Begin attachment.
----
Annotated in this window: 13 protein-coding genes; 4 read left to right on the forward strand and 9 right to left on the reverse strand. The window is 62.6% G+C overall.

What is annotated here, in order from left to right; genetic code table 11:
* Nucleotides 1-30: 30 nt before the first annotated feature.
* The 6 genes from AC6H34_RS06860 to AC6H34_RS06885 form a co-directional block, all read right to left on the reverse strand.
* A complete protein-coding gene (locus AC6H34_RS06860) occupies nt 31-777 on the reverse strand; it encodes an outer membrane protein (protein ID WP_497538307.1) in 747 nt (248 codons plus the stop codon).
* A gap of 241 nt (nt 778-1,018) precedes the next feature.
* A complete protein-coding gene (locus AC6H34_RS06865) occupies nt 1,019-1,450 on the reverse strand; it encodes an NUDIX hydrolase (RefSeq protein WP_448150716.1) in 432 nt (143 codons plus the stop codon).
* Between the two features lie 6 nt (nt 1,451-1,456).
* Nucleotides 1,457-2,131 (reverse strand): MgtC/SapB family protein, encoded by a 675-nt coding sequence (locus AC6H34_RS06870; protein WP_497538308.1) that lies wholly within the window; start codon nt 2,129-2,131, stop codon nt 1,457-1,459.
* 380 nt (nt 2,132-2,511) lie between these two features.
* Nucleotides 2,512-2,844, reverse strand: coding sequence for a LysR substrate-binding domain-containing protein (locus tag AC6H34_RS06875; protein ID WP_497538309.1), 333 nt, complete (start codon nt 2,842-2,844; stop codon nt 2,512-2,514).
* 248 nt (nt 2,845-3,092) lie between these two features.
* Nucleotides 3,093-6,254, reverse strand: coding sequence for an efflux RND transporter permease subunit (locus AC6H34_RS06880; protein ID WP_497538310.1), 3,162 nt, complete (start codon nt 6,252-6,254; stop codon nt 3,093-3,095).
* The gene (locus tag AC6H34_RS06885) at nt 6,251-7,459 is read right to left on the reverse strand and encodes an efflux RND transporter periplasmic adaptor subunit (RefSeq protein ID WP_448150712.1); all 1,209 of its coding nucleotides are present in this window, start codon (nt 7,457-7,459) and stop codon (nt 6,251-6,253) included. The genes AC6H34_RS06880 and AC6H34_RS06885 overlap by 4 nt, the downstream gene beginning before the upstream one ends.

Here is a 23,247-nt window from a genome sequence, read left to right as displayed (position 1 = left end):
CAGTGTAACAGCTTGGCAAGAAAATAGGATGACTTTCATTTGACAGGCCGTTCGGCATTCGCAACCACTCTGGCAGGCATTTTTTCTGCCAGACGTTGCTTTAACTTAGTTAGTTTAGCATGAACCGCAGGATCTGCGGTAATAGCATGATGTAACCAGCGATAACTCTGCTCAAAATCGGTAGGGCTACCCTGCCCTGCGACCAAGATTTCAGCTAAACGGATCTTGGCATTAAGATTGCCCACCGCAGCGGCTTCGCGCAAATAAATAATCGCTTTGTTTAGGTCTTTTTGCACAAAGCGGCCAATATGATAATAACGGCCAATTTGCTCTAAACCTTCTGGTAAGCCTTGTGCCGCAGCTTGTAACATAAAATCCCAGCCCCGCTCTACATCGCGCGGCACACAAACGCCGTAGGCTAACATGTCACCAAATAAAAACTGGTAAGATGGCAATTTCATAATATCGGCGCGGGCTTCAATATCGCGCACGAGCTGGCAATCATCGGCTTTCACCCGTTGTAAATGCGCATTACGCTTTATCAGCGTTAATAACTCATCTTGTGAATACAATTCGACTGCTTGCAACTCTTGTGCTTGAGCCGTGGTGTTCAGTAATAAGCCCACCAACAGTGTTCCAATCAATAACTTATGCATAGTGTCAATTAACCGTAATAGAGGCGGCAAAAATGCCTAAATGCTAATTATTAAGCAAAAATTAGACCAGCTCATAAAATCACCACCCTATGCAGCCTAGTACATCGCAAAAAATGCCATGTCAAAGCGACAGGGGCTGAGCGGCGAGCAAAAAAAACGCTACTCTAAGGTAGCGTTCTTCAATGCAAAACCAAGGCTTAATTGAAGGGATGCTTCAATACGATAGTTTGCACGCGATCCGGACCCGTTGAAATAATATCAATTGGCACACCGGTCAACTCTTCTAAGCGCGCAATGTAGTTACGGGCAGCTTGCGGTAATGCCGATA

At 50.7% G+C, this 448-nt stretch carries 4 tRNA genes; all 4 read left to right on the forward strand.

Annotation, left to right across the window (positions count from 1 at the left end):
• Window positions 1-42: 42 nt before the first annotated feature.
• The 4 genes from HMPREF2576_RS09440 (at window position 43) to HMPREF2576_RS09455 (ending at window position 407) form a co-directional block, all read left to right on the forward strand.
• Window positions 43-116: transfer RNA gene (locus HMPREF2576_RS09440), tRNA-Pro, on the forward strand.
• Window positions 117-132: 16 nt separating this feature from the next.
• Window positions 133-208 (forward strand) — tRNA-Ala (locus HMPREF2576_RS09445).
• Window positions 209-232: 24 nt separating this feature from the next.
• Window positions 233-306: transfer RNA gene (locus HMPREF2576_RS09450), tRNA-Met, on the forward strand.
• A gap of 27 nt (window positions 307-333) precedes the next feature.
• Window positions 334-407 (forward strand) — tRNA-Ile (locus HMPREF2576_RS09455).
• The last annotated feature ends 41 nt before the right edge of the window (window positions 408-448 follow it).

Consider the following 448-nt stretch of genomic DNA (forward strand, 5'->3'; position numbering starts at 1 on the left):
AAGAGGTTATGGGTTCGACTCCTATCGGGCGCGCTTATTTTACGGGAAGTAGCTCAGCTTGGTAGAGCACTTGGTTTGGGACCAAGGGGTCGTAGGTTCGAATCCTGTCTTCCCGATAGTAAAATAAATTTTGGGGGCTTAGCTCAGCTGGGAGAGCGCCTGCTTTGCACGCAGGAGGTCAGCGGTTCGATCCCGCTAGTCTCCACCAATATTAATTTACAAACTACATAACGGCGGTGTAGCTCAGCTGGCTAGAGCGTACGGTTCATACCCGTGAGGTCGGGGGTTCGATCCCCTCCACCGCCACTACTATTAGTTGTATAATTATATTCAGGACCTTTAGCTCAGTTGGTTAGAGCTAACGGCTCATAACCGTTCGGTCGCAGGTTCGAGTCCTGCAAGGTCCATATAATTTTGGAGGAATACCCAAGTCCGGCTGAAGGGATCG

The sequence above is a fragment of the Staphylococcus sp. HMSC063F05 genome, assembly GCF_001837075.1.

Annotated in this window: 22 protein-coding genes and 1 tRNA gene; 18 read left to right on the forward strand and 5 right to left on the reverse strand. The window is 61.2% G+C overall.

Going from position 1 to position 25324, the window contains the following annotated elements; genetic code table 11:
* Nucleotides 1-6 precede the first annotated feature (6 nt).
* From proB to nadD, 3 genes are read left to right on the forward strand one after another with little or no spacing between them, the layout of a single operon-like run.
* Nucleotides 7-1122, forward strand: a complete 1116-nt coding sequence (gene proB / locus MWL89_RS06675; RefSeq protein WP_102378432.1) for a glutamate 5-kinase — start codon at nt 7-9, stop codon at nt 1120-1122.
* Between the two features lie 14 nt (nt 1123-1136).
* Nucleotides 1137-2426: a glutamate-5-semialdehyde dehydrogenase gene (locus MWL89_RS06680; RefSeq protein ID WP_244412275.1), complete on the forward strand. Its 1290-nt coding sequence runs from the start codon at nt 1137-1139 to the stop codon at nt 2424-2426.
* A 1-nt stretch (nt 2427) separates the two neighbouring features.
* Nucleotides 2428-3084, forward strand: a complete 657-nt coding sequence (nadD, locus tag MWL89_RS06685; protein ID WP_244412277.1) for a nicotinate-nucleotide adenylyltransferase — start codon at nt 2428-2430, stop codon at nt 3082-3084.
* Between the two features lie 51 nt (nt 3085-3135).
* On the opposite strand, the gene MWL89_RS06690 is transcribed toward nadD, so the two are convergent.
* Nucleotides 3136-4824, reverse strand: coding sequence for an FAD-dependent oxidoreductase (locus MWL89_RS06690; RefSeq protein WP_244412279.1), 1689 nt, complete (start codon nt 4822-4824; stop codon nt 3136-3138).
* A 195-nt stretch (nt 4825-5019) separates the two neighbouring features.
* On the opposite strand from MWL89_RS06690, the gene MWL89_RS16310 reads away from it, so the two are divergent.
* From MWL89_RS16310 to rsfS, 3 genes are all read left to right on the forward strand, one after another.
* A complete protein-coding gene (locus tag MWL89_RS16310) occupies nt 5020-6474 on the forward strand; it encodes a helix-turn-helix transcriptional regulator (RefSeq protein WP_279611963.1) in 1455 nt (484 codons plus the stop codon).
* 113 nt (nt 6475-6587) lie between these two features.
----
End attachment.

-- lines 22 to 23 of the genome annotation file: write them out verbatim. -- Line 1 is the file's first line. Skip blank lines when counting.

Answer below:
• Window positions 117-132: 16 nt separating this feature from the next.
• Window positions 133-208 (forward strand) — tRNA-Ala (locus HMPREF2576_RS09445).